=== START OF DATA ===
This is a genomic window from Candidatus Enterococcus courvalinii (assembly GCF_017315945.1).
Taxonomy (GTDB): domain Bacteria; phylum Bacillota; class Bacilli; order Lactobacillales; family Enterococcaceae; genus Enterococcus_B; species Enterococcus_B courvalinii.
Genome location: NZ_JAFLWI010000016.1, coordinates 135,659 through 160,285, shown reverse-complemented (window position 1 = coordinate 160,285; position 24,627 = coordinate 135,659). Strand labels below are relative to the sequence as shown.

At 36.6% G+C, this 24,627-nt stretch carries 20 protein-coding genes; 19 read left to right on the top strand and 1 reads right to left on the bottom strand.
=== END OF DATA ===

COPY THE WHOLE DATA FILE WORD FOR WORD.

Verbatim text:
This is a genomic window from Candidatus Enterococcus courvalinii (assembly GCF_017315945.1).
Taxonomy (GTDB): domain Bacteria; phylum Bacillota; class Bacilli; order Lactobacillales; family Enterococcaceae; genus Enterococcus_B; species Enterococcus_B courvalinii.
Genome location: NZ_JAFLWI010000016.1, coordinates 135,659 through 160,285, shown reverse-complemented (window position 1 = coordinate 160,285; position 24,627 = coordinate 135,659). Strand labels below are relative to the sequence as shown.

At 36.6% G+C, this 24,627-nt stretch carries 20 protein-coding genes; 19 read left to right on the top strand and 1 reads right to left on the bottom strand.